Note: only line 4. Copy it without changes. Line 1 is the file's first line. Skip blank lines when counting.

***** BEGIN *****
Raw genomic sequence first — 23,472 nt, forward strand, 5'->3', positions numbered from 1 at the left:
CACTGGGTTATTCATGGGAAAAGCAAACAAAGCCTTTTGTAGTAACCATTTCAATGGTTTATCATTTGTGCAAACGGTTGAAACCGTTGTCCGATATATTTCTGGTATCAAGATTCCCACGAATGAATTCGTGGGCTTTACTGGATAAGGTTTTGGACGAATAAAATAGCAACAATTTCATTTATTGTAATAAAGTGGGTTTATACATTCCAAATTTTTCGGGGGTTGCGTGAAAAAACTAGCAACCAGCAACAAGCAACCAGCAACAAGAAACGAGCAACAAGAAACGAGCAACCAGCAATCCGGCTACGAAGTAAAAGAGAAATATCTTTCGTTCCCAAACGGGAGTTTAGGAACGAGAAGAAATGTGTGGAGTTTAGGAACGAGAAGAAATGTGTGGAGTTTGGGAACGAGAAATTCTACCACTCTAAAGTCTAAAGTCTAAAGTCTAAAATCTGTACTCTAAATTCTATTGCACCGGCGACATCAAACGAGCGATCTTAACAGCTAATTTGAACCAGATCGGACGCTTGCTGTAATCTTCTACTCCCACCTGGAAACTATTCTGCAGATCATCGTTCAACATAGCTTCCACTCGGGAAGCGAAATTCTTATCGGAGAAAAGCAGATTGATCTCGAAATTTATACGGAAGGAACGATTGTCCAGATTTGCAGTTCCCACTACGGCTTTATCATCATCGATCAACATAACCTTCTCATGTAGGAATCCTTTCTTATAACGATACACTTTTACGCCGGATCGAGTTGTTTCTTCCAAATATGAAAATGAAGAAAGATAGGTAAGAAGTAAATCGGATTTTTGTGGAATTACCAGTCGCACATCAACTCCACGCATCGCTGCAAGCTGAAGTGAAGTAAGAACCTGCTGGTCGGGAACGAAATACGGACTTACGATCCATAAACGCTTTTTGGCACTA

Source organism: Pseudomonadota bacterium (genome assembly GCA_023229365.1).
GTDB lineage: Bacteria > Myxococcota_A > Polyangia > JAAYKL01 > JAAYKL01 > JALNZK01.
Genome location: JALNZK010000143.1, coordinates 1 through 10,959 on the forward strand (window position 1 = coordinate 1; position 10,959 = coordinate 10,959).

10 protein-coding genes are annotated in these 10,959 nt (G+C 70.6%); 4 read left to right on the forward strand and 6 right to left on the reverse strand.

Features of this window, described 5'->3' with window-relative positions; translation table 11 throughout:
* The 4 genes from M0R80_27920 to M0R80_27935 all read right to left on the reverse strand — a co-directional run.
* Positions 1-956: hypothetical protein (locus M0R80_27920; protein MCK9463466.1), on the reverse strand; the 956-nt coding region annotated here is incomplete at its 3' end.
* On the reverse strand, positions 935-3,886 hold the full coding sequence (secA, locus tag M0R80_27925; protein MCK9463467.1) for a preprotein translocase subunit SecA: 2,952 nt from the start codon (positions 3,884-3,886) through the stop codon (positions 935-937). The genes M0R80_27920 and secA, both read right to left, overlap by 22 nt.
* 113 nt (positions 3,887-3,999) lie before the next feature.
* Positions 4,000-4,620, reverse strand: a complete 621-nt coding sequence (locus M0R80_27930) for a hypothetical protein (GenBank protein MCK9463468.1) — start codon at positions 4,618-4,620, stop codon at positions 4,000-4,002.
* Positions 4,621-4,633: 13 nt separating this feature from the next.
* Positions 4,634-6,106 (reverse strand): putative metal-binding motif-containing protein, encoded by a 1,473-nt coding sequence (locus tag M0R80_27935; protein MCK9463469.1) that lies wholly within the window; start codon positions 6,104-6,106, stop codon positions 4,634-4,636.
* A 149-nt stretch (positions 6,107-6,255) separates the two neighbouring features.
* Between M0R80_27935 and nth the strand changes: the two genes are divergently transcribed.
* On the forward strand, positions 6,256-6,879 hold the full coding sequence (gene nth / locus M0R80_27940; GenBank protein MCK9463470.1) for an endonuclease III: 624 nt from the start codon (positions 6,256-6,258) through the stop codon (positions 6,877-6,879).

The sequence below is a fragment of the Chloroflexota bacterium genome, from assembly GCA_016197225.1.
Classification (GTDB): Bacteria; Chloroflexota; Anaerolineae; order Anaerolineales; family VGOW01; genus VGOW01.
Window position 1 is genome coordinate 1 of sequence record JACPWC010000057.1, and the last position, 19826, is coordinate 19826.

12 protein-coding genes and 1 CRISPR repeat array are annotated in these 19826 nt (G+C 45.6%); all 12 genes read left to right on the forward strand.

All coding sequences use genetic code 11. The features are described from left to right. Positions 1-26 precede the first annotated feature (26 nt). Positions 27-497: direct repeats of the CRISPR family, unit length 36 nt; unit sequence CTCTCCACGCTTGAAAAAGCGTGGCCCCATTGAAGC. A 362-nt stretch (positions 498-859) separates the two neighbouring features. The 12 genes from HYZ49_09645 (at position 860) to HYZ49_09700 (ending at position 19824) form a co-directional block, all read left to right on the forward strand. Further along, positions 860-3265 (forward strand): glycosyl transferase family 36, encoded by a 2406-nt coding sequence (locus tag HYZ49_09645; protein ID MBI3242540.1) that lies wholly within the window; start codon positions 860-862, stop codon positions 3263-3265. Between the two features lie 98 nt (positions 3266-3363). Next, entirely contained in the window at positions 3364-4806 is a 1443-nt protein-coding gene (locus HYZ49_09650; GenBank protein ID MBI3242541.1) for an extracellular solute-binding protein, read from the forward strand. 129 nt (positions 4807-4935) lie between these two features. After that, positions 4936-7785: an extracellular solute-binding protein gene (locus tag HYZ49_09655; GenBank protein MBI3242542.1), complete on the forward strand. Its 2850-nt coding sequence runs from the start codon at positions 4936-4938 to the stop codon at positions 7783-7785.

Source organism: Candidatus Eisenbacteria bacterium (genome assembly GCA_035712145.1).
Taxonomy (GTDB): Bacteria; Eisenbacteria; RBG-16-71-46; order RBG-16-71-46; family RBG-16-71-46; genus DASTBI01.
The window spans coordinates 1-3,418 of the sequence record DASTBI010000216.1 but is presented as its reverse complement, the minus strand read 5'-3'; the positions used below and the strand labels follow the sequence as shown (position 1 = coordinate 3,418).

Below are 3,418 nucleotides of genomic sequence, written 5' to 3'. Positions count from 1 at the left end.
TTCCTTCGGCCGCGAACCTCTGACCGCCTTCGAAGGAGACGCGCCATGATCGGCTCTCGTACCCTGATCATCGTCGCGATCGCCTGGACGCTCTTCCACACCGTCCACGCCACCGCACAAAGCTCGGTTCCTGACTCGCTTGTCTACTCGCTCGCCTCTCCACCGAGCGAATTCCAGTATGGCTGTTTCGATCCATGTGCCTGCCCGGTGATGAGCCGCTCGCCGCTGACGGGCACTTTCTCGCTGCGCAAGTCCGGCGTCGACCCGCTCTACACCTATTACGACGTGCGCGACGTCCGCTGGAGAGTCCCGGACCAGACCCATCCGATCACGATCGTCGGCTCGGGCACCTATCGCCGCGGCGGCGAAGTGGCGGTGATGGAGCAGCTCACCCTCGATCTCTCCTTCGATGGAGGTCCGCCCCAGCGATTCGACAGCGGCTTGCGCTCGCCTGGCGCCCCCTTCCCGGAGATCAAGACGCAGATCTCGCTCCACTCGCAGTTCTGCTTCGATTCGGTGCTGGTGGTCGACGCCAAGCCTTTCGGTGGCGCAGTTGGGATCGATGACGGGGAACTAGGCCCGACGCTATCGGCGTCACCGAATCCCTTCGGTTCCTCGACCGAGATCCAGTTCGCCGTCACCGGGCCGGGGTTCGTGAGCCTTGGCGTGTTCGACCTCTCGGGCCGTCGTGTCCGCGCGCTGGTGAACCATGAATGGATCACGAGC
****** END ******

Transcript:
GTDB lineage: Bacteria > Myxococcota_A > Polyangia > JAAYKL01 > JAAYKL01 > JALNZK01.